Of course, it's possible there are no local games, and that you aren't the online gaming type. What you really want is a game that's local, where you can play with friends, and have fun in a positive atmosphere. And as they say about books, if no one is doing the thing you want, then it's your turn to step up and do it. Even if that means you need to recruit a new group of friends into the hobby just so you have some new folks to run with.
Seriously, Though, Don't Break Rule 0
Now, to clarify where this advice is meant for, I'm not talking about groups where you have occasional disagreements, but you're all friends at the end of the night. Nor am I talking about groups where, though play styles may clash, you still have fun and enjoy the game. I'm talking specifically about games bad enough that players (or DMs) who describe them sound like someone talking about being in an abusive relationship.
|Sounds harsh, but if you go down the checklist, it might be accurate.|
We hear people talk about how, "we're here to have fun," or, "it's just a game," but it's also a social interaction. Those come with rules, and standards, unique to our subculture. One of those standards is that even if we disagree, we should respect the other folks at our table, and we should do our best to work together to find solutions so we are all getting what we want. If you are talking, but no one is listening, it's time to find a new group. Or to start your own, with blackjack and hookers!
An Edit: Those For Whom This Advice Doesn't Help
It has been brought to my attention that there are several sub-groups of gamers this advice does not help, or will not work for. Those who suffer from anxiety disorders, those with limited social currency, and players for whom giving up and moving on seems like too big a task.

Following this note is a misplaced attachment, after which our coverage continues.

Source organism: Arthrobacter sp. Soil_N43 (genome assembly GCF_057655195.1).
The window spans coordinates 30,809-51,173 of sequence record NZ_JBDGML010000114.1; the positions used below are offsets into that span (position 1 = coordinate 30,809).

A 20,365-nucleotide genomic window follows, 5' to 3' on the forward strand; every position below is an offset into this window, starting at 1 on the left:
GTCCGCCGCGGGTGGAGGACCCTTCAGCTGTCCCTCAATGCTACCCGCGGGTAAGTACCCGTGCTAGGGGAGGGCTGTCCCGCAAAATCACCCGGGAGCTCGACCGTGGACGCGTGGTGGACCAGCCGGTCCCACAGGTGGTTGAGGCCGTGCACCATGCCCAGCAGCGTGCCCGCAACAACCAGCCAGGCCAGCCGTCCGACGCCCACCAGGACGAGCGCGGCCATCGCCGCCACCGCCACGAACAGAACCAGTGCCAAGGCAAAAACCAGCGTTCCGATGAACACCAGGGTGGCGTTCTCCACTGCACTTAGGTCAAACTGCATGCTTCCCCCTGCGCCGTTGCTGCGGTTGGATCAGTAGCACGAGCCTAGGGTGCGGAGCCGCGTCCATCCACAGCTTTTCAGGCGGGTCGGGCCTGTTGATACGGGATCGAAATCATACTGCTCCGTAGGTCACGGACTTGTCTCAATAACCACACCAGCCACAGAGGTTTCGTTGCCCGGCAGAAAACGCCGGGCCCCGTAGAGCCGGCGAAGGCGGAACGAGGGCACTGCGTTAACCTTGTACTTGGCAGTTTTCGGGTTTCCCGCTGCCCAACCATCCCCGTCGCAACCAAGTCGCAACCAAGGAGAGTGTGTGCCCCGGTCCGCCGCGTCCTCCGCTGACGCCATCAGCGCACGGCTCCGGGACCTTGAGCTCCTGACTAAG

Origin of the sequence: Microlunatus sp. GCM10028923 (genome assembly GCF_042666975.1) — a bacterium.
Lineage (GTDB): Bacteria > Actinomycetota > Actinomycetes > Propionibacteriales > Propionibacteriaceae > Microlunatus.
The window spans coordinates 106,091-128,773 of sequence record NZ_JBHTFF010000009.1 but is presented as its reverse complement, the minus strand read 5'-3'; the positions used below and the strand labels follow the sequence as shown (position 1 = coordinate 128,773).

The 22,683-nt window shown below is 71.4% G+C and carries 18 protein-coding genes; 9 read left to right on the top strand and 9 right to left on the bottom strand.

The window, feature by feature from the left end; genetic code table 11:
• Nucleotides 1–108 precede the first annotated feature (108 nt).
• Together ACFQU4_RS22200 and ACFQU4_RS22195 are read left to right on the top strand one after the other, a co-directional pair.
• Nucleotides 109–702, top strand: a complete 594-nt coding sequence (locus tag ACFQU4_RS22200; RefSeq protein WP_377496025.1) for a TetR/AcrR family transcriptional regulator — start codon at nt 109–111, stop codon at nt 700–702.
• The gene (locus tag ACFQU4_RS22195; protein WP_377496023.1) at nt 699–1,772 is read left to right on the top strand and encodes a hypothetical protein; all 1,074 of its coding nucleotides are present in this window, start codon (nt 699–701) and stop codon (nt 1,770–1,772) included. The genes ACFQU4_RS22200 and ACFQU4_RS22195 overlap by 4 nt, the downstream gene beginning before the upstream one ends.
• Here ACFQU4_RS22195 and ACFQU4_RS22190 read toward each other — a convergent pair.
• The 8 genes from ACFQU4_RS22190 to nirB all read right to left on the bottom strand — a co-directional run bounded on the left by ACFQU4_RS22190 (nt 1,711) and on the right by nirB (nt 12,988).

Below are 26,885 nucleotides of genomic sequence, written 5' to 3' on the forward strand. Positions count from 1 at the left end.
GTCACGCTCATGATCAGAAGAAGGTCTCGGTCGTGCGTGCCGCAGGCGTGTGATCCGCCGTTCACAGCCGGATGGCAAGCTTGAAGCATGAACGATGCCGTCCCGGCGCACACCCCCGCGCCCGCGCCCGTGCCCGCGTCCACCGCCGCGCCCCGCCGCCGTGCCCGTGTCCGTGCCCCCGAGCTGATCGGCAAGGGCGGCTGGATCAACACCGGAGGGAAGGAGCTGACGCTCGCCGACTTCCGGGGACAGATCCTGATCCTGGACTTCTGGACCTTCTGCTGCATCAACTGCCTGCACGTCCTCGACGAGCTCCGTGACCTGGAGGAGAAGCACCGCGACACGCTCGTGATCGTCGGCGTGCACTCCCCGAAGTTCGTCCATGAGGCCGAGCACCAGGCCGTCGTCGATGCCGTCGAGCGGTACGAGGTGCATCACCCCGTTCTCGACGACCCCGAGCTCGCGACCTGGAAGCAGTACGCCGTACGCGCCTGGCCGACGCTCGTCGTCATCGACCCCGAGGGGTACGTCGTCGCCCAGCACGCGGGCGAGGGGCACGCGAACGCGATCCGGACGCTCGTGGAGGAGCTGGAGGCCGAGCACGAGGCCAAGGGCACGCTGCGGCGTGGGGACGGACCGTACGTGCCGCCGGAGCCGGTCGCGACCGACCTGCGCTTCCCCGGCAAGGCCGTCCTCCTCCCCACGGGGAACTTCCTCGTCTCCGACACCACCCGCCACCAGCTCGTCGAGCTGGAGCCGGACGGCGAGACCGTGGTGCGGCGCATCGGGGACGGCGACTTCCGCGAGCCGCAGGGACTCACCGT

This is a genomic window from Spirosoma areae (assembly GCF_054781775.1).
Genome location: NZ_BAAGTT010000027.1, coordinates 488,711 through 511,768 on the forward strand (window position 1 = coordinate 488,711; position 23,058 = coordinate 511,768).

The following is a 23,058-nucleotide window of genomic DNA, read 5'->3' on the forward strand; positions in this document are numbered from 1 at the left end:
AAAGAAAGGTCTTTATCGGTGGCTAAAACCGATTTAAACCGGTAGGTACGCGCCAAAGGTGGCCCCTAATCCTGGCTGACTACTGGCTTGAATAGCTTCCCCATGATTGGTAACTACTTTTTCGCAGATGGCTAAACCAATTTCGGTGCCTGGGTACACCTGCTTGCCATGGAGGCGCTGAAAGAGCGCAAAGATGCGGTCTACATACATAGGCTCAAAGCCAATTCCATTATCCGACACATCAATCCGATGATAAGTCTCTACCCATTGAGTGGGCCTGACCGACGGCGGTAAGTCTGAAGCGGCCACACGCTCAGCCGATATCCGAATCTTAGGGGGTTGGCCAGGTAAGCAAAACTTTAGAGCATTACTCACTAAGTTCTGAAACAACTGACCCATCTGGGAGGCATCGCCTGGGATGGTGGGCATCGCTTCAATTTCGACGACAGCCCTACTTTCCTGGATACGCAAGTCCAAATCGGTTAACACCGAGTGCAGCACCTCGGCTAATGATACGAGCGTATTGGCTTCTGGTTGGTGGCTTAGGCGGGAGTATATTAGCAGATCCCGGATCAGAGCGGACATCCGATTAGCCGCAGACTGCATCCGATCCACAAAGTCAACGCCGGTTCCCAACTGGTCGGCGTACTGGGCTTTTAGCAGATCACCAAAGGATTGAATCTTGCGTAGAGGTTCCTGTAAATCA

Now, I'll be clear here. This advice is just like all the other advice on this blog. If you like it, take it. If you don't, or it doesn't work for you, you know your situation better than I do. I am just some yutz on the Internet with a blog, and an opinion.
The point is not to make some free-market, vote-with-your-feet statement. The point is, rather, that just because you spent a lot of time or effort making a mistake, that's no reason to cling to that mistake. If you are in a group that isn't giving you what you need, or is actively taking away your energy, you don't need me to tell you that it's toxic. And walking away might mean not participating in your favorite hobby if you have barriers to finding new groups, or starting your own.
If I find a solution for that problem, rest assured I'll share it.
That's all for my thoughts on this Moon Pope Monday installment. Hopefully some folks found it interesting, or at least thought-provoking. If you'd like to stay on top of my latest updates, follow me on Facebook, Tumblr, and Twitter! And if you'd like me to keep making content, stop by The Literary Mercenary's Patreon page to become a patron. If you pledge at least $1 a month you'll not only buy my everlasting gratitude, but I'll send some swag your way as a thank you!